Look, Little Boy is not the first or last sweeter than sweet movie to be made. There is nothing wrong with a rare indulgence along these lines. Its problem, however, is in its relentless sweetening; this is a movie that doesn’t know when to let go. Everything bends down before our Little Boy regardless of likelihood. When that includes moving mountains (exactly at the time and place convenient to our hero), you know the movie stepped too far.
Overall: Nice and all, but clearly Hollywood has a sugar addiction problem. 2.5 out of 5 diabetic crabs.

Wednesday, 21 October 2015

Page Eight

If you like your low profile British spy drama, if you’re a fan of Callan or The Spy Who Came in from the Cold, then you would probably feel like Page Eight equals winning the lottery. It’s a British spy drama made for TV whose power comes mostly from its acting and dialog, not from action (leave that with high budget American trash, please).
Actually, 2011’s Page Eight is the first in a series of three. It’s followed by  Turks & Caicos and then Salting the Battlefield. I haven’t seen the latter yet, but it looks as if the common theme is them revolving around an old British spy (Bill Nighy) and his adventures in political international espionage plotting. In Page Eight, Nighy is co-sharing the screen with mighty names such as Rachel Weisz, Michael Gambon, Ralph Fiennes and Judy Davis. So you can see where the limited budget was spent.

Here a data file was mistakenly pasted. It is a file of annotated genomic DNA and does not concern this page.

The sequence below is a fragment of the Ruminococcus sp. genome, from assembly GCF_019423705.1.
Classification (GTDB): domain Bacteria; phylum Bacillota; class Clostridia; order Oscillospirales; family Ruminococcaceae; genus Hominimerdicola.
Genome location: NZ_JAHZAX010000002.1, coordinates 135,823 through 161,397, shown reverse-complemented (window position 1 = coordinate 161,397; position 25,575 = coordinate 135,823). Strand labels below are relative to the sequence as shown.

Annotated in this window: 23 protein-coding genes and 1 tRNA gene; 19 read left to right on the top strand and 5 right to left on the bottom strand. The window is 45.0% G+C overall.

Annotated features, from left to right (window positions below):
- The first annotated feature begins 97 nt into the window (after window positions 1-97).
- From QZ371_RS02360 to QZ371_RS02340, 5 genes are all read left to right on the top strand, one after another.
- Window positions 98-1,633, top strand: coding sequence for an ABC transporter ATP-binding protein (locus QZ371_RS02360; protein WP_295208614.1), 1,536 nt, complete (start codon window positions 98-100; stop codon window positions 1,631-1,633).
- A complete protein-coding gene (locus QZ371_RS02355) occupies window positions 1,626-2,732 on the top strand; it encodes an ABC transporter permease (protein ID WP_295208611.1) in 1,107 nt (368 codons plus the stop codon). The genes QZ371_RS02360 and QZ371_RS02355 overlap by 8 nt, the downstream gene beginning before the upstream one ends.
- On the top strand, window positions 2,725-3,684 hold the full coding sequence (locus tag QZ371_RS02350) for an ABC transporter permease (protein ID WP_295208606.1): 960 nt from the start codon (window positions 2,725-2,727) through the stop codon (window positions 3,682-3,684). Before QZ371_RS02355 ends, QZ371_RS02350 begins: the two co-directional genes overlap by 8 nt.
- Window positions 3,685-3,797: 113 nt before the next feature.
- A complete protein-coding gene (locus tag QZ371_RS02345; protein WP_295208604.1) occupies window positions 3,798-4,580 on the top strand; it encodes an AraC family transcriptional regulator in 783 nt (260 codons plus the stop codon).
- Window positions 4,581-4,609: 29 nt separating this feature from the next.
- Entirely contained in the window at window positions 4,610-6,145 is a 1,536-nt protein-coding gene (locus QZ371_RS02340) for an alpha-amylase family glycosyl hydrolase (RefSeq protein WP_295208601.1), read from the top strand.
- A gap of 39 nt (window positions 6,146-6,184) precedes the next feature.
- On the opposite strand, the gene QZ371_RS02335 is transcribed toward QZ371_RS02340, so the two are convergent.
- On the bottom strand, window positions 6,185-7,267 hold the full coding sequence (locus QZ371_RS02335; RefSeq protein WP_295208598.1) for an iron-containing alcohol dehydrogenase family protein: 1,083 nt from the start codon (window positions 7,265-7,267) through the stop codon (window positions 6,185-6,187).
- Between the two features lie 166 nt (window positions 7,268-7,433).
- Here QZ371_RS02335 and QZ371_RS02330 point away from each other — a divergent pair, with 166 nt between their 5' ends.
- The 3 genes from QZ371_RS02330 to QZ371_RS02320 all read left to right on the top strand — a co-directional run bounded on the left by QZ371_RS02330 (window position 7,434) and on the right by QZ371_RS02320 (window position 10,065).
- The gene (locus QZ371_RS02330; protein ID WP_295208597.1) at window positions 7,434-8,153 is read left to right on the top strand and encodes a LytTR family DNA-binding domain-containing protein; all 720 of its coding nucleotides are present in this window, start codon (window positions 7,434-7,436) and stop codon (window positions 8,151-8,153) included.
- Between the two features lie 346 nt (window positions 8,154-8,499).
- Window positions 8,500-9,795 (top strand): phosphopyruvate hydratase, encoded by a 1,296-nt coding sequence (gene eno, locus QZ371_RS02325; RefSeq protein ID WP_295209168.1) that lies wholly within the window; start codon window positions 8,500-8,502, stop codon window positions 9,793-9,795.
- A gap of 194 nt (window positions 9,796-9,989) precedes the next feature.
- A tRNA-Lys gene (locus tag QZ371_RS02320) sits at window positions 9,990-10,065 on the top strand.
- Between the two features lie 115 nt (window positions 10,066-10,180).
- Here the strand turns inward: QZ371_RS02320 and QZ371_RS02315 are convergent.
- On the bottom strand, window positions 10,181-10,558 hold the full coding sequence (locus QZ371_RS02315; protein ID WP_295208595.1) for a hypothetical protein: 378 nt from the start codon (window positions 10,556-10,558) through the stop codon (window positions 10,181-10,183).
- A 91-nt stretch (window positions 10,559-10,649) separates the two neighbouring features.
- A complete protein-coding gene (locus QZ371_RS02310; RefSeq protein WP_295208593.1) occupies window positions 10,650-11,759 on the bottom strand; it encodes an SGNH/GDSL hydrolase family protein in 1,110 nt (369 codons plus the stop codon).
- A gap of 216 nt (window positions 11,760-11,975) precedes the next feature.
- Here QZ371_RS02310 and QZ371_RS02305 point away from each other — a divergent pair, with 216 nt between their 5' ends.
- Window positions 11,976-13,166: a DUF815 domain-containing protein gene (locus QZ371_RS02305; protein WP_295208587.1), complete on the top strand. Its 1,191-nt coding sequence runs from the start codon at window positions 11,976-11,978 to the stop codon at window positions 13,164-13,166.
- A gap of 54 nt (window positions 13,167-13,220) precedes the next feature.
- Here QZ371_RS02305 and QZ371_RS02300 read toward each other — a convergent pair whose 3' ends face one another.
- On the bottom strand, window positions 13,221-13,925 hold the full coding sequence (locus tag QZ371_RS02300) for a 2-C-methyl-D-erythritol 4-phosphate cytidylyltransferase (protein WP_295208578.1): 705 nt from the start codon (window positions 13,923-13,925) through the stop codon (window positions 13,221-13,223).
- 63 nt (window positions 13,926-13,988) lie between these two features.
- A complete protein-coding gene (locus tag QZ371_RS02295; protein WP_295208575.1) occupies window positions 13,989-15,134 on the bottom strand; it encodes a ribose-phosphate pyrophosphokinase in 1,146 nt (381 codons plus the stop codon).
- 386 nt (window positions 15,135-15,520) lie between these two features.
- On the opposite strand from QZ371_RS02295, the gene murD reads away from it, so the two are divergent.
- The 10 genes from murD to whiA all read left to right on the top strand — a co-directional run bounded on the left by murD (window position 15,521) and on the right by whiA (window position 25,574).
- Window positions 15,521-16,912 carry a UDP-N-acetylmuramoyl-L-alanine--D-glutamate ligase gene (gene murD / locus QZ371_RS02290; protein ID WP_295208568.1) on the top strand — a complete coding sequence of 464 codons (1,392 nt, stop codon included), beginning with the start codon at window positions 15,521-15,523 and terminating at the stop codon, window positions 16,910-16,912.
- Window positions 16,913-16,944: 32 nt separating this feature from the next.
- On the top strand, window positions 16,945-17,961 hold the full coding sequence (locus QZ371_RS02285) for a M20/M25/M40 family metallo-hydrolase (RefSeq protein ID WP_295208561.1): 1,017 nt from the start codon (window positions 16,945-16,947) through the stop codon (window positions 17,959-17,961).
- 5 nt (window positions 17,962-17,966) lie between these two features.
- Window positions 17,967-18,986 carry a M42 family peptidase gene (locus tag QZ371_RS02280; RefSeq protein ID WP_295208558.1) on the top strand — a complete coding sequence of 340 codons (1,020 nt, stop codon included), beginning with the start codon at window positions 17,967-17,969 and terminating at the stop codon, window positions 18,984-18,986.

The plot is difficult to summarise without ruining affairs, but I will say that tension comes from the conflict between the Prime Minister (Fiennes) and our spy. Their quarrel is to do with the very relevant question of how far we are allowed to go in order to protect our societies, based as their are on liberal concepts of freedom. In the face of threats, Fiennes’ is the David Cameron like position, where we’re allowed the most immoral of acts, whereas Nighy stands for what I, personally, regard as the common sense position.
Whether I would recommend Page Eight to you comes down to the question of how well you handle the piles of dialog and the lack of adrenaline pumping action. I admit I often struggled and found myself on the sleepier side of things, but hey, I’m shallow as.
Overall: While I definitely take sides in the quarrel at the core of Page Eight, the movie itself left me rather ambivalent as to whether I should follow it up with its sequels. 2.5 out of 5 underwhelmed crabs.